The drought in South Dakota is making a lot of farmers uneasy at this year’s Dakotafest in Mitchell. Wednesday, they got a chance to air their concerns to the state’s congressional delegation from Washington DC. 

It’s the prefect storm brewing for many South Dakota farmers hit by high costs, low crop prices and now a drought.

South Dakota Senator John Thune says, “I don’t think there’s any question that agriculture is one of the most challenging and most unpredictable ways to make a living. Some years you’ve got green fields and high prices and strong investment and some years you’ve got drought.”

That’s where the farm bill comes in. Congresswoman Kristi Noem says farmers are asking for improvements.

South Dakota congresswoman Kristi Noem says, “I think everybody is asking for more conservation programs that they can participate in and plusing up the CRP program, but that we also need to continue to look at crop insurance and make sure that it’s there and that it’s stable and that it covers the crops that that we need.”

The farmers here are also giving their congressional delegation an earful about that what they say is over regulation by federal bureaucrats.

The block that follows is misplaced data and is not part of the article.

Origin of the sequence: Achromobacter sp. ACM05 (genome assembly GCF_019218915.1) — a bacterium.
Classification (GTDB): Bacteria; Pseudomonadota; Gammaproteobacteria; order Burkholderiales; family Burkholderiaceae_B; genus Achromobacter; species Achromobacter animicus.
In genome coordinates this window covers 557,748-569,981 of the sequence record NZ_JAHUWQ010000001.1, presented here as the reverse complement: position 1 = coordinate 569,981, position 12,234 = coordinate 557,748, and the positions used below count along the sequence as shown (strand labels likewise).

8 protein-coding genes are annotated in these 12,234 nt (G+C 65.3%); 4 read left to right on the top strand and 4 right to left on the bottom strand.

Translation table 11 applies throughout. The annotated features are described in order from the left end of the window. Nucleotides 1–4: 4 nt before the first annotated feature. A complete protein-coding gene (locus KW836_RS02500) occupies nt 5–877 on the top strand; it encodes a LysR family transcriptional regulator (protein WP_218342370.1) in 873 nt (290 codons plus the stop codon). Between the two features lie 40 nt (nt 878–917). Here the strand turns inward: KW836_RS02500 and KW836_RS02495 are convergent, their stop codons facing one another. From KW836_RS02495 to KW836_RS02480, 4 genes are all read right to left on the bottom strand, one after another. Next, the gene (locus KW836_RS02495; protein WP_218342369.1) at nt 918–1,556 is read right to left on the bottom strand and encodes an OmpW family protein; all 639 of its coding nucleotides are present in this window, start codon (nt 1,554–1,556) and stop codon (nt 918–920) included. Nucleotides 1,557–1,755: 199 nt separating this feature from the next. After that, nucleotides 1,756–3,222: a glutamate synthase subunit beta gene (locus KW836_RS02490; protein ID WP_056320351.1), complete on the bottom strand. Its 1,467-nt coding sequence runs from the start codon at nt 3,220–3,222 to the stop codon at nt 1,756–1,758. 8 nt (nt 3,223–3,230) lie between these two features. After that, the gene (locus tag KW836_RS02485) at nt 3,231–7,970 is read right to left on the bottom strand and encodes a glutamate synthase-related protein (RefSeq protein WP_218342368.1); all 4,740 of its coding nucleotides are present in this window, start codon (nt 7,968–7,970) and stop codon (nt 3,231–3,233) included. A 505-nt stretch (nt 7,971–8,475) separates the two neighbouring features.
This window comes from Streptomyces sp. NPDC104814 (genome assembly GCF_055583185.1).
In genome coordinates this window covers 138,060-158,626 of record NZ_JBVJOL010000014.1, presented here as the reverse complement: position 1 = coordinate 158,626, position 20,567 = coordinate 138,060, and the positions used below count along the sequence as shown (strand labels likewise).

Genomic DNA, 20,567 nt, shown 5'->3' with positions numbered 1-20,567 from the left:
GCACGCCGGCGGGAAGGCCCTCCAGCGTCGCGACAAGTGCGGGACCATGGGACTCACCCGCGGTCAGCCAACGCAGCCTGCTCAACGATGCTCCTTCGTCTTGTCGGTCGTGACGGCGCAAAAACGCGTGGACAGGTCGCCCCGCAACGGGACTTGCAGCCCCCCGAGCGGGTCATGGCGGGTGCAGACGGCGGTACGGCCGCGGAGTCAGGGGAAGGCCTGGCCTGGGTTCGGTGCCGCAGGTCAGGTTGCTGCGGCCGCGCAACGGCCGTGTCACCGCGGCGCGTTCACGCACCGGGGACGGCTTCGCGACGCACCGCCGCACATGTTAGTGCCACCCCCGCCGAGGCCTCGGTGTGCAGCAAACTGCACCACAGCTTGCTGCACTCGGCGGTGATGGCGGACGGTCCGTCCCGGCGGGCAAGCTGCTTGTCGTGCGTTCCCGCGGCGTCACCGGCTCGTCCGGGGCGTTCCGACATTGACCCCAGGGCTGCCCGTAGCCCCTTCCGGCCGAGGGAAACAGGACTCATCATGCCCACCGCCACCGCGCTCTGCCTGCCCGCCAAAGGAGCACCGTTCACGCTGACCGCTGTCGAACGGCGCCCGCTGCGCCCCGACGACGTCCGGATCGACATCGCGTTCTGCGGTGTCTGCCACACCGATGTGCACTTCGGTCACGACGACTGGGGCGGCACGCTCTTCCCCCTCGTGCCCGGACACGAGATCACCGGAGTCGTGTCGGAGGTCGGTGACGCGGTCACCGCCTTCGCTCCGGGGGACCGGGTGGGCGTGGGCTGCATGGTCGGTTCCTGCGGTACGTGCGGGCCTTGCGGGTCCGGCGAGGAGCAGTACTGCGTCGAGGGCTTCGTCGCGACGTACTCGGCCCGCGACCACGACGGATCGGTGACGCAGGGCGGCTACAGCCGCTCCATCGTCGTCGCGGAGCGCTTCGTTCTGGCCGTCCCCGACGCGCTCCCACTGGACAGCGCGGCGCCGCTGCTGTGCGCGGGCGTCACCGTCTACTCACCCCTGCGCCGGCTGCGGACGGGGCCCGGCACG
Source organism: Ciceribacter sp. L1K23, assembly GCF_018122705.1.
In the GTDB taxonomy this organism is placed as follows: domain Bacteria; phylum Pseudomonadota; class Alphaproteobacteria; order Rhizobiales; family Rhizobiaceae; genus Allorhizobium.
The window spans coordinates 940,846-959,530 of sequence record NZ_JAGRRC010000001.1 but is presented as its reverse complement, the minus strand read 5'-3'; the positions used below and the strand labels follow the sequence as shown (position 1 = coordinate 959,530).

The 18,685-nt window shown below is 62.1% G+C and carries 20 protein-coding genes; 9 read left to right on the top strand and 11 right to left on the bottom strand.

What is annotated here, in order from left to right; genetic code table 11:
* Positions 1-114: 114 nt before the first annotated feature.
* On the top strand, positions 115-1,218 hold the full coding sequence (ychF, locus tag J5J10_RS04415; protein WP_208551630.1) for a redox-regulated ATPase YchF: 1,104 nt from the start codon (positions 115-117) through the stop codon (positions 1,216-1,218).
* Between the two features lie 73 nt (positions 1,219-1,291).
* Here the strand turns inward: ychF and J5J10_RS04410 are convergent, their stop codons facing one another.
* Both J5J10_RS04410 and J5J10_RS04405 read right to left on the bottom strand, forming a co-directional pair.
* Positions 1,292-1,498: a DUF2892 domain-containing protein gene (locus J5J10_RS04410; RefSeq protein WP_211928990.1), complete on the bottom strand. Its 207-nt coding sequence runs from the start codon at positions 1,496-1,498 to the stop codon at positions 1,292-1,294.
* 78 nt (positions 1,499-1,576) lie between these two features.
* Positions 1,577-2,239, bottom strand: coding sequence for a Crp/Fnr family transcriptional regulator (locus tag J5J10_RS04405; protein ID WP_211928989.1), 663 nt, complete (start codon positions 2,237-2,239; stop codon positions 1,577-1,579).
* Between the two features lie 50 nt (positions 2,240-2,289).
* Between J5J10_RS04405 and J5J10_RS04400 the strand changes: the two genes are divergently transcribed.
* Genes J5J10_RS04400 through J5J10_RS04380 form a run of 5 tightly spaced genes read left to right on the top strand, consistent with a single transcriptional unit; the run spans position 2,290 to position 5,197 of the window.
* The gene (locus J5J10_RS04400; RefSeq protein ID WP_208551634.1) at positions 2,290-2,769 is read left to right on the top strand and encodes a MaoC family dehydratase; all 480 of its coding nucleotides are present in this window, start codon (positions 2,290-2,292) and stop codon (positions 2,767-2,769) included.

South Dakota Senator Mike Rounds says, “Waters of the United States, which is a definition that the regulators have tried to place on the American farmers, is really going to impact their bottom line and even more, that it’s taking away their ability to actually farm the way they have for generations. That’s in the courts right now, but the Corps of Engineers has been trying to enforce it in certain parts of the country.”

Farmers say that isn’t the only federal regulation they worry about.

President of the South Dakota Farm Bureau Scott VanderWal says, “Also the clean air plan or clean power plan from the Obama administration. It will basically double the electric rates and energy costs, but it has a very negligible effect on the environment according the the EPA’s own numbers.”  

Thune, Rounds and Noem all agree that free trade agreements are also vital to South Dakota farmers who export many of their products overseas.